For this article we go and compare two different watches that have been designed to have antimagnetic features from their first design. Starting off with the Rolex Milgauss watch and secondly the IWC Schaffhausen Ingenieur. Let’s explain a bit about what antimagnetic means for a mechanical watch.
Magnetic fields can influence mechanical watches if strong enough and thus affecting the accuracy of it. As magnetism affects metals it can have an influence on your mechanical watch by making the balance spring, which is mostly made from metal, stick together. This results effectively in a shorter spring resulting in a watch that can run crazily fast. Many watchmakers have a standard tool to easily de-magnetise a watch to fix this issue.
To resolve this matter watchmakers have been working on watches with anti-magnetic features which is especially useful for people who work with high magnetic fields. Although nowadays many watch brands use techniques to make their watches resistant for it this wasn’t always the case in the past. Either the use of special alloys help to prevent a watch being magnetised or the movement being protected by a cage made of a special magnetically conductive material such as soft-iron.
Vacheron Constantin was the first to produce an anti-magnetic pocket watch and Tissot is said to have made the first anti-magnetic wrist watch. However there was the need for watches that could withstand higher magnetic fields for people active in specific trades.
Rolex developed a specific watch for these reasons and it was first brought to the market in 1956. Presented as the Oyster Perpetual Milgauss which was designed as a dedicated antimagnetic watch for people who worked in power plants, research and medical facilities. The name Milgauss is derived from Mille which stands for 1.000 and Gauss which are the units for magnetic fields. The watches are able to withstand at least 1.000 gauss without affecting it’s accuracy.
As all Rolex sports models the first Milgauss resembles great similarities with the Submariner looking at the case design and Oyster bracelet. However there are clear differences which are the bezel and especially the seconds hand which is shaped like a lightning bolt. Later models featured a straight second hand and smooth bezel. After being discontinued in 1988, Rolex re-launched the Milgauss in 2007, featuring the same smooth bezel yet re-introducing the lightning bolt shaped second hand. Later new dial variations have been released under the same model name. All the models featured an inner shield covering the movement from any interferences.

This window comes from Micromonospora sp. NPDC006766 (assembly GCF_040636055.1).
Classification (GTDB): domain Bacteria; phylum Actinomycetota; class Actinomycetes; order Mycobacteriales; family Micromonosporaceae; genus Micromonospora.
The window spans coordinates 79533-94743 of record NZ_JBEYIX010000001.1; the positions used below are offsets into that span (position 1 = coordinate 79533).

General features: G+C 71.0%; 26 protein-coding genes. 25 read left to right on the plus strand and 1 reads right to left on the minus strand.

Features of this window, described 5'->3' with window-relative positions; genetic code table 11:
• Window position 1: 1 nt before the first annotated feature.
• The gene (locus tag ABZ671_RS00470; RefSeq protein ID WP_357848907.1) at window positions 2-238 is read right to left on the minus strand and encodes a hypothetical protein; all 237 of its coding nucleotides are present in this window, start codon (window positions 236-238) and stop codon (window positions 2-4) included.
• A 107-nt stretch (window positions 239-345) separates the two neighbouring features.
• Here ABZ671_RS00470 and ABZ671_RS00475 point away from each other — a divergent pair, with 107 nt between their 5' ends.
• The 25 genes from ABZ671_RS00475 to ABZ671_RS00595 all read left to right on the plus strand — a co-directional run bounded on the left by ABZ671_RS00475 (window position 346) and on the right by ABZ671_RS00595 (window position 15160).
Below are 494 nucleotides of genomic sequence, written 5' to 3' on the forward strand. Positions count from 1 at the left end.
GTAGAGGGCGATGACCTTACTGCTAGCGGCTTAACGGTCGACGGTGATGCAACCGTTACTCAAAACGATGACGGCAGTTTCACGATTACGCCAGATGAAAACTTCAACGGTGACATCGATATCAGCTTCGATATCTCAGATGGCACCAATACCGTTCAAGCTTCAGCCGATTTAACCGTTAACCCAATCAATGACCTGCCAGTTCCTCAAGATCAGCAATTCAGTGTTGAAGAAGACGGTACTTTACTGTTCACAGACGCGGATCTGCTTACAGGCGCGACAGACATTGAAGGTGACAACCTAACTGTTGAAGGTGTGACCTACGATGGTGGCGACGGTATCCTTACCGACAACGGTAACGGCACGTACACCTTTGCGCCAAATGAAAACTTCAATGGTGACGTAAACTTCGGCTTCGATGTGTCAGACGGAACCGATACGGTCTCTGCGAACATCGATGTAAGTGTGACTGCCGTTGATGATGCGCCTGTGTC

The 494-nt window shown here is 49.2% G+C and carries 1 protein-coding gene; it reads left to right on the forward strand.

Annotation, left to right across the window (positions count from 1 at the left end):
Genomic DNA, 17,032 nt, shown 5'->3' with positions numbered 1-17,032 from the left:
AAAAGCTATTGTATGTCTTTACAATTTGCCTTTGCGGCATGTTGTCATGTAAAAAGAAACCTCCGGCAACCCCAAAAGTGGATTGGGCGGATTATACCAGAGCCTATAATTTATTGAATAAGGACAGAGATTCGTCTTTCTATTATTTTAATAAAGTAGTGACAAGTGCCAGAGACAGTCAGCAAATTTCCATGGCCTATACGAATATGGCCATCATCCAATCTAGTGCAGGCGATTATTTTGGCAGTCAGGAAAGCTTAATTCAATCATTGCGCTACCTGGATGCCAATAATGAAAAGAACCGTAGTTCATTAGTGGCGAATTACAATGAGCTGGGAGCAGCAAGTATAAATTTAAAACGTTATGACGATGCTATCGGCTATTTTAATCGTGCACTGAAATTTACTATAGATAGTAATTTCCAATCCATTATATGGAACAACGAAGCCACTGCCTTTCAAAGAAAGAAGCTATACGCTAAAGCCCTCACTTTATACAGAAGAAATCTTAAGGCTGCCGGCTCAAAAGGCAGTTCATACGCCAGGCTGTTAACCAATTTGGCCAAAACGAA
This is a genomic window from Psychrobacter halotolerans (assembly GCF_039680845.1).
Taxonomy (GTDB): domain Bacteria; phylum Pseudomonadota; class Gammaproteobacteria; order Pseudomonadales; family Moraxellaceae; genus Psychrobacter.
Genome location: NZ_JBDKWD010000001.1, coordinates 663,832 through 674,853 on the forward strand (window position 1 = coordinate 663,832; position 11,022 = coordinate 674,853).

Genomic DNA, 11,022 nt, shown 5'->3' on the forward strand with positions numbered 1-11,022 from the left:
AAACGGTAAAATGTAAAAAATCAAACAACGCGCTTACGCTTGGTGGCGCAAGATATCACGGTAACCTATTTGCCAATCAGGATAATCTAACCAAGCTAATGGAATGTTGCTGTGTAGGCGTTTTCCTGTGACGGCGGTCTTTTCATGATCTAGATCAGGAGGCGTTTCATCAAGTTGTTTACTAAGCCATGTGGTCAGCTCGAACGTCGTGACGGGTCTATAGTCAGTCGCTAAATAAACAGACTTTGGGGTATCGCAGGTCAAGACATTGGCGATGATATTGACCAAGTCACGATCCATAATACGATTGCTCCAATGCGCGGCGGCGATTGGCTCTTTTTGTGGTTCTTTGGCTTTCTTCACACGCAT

IWC Schaffhausen Ingenieur
As the name already mentions, the IWC Ingenieur was designed with this specific target group in mind. With modernisation in full progress, more and more magnetic fields arose due to the ever increasing industrialisation. Especially in technical professions watches would greatly benefit from being shielded against these influences. So just like the Rolex Milgauss, the IWC Ingenieur 666 that was launched around the same time was able to withstand influences of up to 80,000 A/m which is roughly the same as 1.000 gauss.
Compared to the Rolex sports models the design of the IWC Ingenieur has changed significantly trough the years and especially in the 70’s as the legendary Gerald Genta worked his magic. Genta, who’s known for his timeless and iconic designs changed the look of the Ingenieur is his remarkable way.
At the time of the latest Rolex Milgauss models that have been on the market since 2007, IWC produced the Ingenieur with reference 3239. Both watches feature a 40mm steel case. Where the Rolex Milgauss was derived from, and stayed true to the other sports models in their collection, the Ingenieur was one of many iconic watches that has changed it’s design by the legendary Gerald Genta. Biggest difference is that the Rolex has an in-house movement where the IWC is powered by an modified ETA 2892 derived from the Sellita SW200.
However this movement is reliable, it might pull your attention to the Rolex when comparing both. On the other hand the timeless Genta design might work better for you. Both watches have a combination of polished and satin brushed parts. Some might not like the orange dial accents, the lightning bolt shaped seconds hand or the lack of a date on the Rolex. On IWC you will find crown-guards which are missing on the Milgauss.
In the end the choice for a specific watch is always a personal one and in the case of choosing between these two models especially. One thing is clear, both the Milgauss and the Ingenieur are truly special pieces and quite different from the usual suspects like the Submariner, Seamaster and the likes.